Fayette Covid cases accelerating downward

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The daily case map and Fayette case graph shows a continuing decrease in new daily Covid cases. Graphics/Ga. Department of Public Health.

After an omicron peak average of more than 200 new test-confirmed Covid-19 cases a day across Fayette County in early January, daily counts have now fallen to fewer than 50 cases a day, according to data from the Georgia Department of Public Health.

To ilustrate, the 7-day average of daily cases was above 120 per day on Jan. 30. Eight days later on Feb. 7, the daily average is fewer than 50 new cases a day and still falling.

The 2-week average of new positive test results for Fayette residents is at its lowest point since 2 days before Christmas: 11.3%, DPH reported.

Fayette now has recorded 16,226 Covid cases in the nearly 2 years since the pandemic began, with 299 cases reported since last Friday. For comparison, neighboring Coweta’s 2-week rate is 20.5% and the state 19.1%.

In Fayette County schools, the weekly new case number at the end of last week was 106 new cases, lower than the previous 2 weeks, according to the Feb. 4 report from the system.

Fayette deaths have risen to 253 as of Feb. 7, 24 more than recorded on Jan. 3. Nine of those deaths occurred over the past week, following the pattern of previous surges in which deaths are a trailing indicator of the seriousness of the infections.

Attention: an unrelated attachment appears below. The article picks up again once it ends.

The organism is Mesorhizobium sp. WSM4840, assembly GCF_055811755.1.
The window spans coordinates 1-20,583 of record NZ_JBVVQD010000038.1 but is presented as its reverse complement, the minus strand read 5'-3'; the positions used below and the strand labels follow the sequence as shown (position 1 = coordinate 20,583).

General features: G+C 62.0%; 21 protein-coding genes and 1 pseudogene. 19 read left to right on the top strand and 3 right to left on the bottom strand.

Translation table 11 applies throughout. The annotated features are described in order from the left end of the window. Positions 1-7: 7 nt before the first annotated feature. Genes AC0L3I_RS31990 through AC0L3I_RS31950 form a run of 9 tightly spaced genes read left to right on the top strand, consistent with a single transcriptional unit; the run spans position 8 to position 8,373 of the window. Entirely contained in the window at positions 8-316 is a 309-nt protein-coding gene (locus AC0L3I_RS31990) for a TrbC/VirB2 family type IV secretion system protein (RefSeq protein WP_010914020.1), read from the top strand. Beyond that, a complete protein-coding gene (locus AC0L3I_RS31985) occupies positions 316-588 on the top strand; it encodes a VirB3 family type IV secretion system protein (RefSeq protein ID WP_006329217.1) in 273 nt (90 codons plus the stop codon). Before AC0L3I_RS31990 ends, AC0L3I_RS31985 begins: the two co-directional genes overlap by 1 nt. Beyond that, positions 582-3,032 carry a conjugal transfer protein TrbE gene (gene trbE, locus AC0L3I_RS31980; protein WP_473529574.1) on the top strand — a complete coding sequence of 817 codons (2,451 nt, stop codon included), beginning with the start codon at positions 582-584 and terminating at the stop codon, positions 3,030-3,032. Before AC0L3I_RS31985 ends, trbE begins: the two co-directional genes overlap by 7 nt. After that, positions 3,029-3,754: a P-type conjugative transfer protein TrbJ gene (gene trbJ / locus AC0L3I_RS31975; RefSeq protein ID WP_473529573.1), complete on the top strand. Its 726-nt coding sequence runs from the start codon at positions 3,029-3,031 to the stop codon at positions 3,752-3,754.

Hospitalizations for Fayette patients with Covid increased 17 since Jan. 31, bringing the total to 884 for the 2-year pandemic, 138 since Jan. 3 of this year.

Charts below show, in order, (1) a close-up of the omicron surge in Fayette County, (2) the entire pandemic in Fayette by number of daily cases, (3) the Feb. 7 graph of daily cases statewide since March 2020, and (4) the latest weekly report of new cases in Fayette’s schools.


2 COMMENTS

  1. Vaccine does not stop the spread or prevent vaccinated persons from getting COVID. It only reduces the odds of hospitalization or death as a result of getting COVID.

    People who are vaccinated behavior in terms of masking and social distancing may result in lower spread rates in more vaccinated communities. That is a result of the behavior but not directly from the vax.

  2. I’m not an Infectious Disease Specialists, but it could have something to do with the fact that Fayette County is the 2nd most vaccinated county in Georgia (64.46%). Coweta is having a harder time getting their situation under control because they are only at 47.81%.